Major League Baseball Needs to Stop With the Stupid Old School Rules
I wasn't going to produce this column until I saw idiotic New York Mets Anal-ist Keith Hernandez agree with the premise Miami Marlins pitcher Jose Ureña should have hit Atlanta Braves rookie wunderkind Ronald Acuña Jr. with a pitch to start Wednesday nights game....
Here's the idiot Hernandez who clearly has taken too many shots to the head with his take:
In case you're wondering--the incident both me...and Hernandez refer to is this:
And yeah, as a life long Braves fan this pissed me off. But I'm not going to get into the minutia of what happened, instead it's the why part that makes me angry.
Major League Baseball has been struggling with ways to make themselves part of the current sports "Pop Culture". In some ways they've adapted--becoming marginally better on social media, being more proactive in promoting players and stars.
But every time they find a kid like Acuña who at age 20, captured headlines and attention for having good, clean fun playing baseball and doing amazing things---"The Code" reappears....
Old school baseball guys like Keith Hernandez and others from a bygone era seem to be of the belief the only way to keep the game honest is to occasionally do something dirty, something to keep people from expressing themselves.
In this instance, the pitch thrown was the single hardest first pitch Ureña has ever thrown in his career and soundbites aside---its quite clear what he was doing.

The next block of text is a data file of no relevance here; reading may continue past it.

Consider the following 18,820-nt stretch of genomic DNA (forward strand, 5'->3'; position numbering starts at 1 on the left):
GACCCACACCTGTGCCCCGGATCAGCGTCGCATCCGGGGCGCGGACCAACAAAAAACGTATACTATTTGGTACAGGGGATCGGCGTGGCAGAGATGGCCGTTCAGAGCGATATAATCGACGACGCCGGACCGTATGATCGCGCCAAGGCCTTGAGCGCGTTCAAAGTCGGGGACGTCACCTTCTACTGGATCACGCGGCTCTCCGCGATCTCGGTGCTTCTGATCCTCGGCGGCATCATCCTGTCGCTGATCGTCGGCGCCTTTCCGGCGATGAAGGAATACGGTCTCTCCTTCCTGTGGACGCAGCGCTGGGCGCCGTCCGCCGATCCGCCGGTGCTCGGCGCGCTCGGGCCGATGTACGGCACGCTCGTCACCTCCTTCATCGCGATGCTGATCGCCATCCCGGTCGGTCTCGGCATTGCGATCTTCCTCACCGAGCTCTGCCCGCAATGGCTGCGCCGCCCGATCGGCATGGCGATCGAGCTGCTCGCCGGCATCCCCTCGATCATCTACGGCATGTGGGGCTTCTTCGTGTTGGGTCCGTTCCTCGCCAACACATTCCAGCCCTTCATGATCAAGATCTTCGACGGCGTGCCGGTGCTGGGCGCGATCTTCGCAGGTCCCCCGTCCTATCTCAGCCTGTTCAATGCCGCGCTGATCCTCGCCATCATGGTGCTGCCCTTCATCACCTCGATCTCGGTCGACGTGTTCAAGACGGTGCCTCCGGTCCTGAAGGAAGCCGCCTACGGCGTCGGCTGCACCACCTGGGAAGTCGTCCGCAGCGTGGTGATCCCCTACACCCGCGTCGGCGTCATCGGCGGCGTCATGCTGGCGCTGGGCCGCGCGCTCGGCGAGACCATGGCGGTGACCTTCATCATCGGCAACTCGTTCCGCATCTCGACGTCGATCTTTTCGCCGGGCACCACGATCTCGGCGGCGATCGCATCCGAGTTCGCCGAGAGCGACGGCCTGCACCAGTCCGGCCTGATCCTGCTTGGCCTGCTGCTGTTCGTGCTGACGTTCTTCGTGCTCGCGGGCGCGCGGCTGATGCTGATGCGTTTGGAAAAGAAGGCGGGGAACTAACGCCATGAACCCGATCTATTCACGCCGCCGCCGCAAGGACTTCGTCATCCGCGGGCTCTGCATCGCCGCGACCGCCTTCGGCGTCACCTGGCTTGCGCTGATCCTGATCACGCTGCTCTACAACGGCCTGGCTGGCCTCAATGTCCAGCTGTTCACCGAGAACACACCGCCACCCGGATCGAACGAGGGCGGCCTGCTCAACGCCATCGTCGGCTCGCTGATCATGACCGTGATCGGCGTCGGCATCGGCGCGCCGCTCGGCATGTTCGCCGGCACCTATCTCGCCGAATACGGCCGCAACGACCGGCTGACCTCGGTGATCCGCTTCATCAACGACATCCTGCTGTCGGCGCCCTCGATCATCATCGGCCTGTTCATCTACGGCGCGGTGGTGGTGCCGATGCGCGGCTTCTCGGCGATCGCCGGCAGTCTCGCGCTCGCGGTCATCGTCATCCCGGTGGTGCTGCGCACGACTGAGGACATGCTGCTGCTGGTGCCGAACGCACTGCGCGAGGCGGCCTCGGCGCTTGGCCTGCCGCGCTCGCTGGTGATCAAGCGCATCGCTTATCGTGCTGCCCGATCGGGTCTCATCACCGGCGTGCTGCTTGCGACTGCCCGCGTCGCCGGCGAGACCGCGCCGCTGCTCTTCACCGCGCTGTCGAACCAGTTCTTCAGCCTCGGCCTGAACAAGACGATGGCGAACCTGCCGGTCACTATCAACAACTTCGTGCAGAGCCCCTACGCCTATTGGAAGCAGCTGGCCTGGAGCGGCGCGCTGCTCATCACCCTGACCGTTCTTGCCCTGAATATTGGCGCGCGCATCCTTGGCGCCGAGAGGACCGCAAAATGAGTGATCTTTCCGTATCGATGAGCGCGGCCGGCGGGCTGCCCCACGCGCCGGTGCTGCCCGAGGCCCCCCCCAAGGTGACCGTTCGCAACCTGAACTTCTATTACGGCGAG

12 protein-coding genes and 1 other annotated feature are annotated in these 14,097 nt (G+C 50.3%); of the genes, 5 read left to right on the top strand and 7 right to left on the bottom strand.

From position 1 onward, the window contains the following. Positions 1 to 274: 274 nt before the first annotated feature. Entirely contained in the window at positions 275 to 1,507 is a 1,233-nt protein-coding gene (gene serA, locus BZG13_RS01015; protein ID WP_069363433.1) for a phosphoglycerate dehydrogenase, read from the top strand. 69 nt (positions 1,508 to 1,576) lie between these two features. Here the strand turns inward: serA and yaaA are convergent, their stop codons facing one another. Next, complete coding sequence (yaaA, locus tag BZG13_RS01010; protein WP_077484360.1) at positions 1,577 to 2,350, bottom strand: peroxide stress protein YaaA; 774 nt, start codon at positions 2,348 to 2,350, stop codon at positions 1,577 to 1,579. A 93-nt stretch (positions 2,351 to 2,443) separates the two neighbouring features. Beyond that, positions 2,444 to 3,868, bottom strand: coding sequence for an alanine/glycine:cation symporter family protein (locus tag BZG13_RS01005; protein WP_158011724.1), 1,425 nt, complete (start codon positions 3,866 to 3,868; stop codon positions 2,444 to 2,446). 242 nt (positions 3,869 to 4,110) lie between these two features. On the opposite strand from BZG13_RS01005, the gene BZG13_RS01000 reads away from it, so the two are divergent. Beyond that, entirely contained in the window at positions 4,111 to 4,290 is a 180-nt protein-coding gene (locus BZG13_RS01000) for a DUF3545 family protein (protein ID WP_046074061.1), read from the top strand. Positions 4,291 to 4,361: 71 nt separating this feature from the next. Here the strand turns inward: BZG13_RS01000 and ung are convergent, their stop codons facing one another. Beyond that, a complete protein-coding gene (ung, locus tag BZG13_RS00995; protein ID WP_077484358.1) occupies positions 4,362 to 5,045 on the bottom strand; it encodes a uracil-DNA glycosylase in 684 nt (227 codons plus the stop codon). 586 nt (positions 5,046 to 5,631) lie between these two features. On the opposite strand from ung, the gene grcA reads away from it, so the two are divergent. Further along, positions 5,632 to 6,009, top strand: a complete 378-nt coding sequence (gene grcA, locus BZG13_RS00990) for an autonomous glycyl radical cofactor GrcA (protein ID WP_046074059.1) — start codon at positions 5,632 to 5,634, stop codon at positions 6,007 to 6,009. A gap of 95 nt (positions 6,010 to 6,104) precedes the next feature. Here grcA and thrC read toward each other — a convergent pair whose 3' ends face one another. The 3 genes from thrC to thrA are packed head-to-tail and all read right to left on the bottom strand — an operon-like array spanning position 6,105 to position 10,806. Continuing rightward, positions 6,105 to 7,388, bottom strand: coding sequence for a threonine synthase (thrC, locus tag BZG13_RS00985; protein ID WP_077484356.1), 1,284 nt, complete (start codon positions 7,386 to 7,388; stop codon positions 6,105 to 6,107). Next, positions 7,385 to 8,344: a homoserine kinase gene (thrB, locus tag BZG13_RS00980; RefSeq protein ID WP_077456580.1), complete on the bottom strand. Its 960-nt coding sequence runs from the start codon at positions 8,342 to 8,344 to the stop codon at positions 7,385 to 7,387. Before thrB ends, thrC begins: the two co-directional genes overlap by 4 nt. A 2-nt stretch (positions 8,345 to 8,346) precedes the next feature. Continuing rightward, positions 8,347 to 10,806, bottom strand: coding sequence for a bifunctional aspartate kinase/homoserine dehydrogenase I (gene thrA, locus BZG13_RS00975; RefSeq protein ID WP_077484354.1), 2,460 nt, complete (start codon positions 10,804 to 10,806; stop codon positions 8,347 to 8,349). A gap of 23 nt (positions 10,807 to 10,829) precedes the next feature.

That "Message" pitch could have ended Acura's season and put a huge dent in the Braves chase for a National League East title. And it came from a 3-10 pitcher on a team who is arguably one of baseball's youngest and worst team.
It's also a shining example of why "The Code" needs to change.....NOW....
A 97 mph baseball can do serious damage to someone. A 97 mph pitch thrown with no regard for the person getting hit is wrong on literally every level.
If the Marlins are that upset Acuña hit 3 leadoff home runs in 3 games---throw a pitch in the dirt. Throw it to the backstop. Walk him. Or challenge yourself to beat him and show everyone you are a great pitcher.
But for every step forward baseball takes---things like this happen and questions again arise. Yeah, I get it if you have a player who spikes an opponent deliberately or completely hot dogs it on the field, you want to reel them in a bit.
In this era, most teams have their own internal policing to stop behavior like that. Baseball players don't...or at least rarely go out with the intent of injuring another player. Which this clearly was.
Until the league office steps up, makes a statement and puts a stop to it--Major League Baseball will always be a slow-paced, wooden and lacking personality. The league desperately needs exciting, fun personalities to light up fans and grow the game.
Stop letting the "Old School" rules from a long-ago era put a damper on their attempts at staying relevant.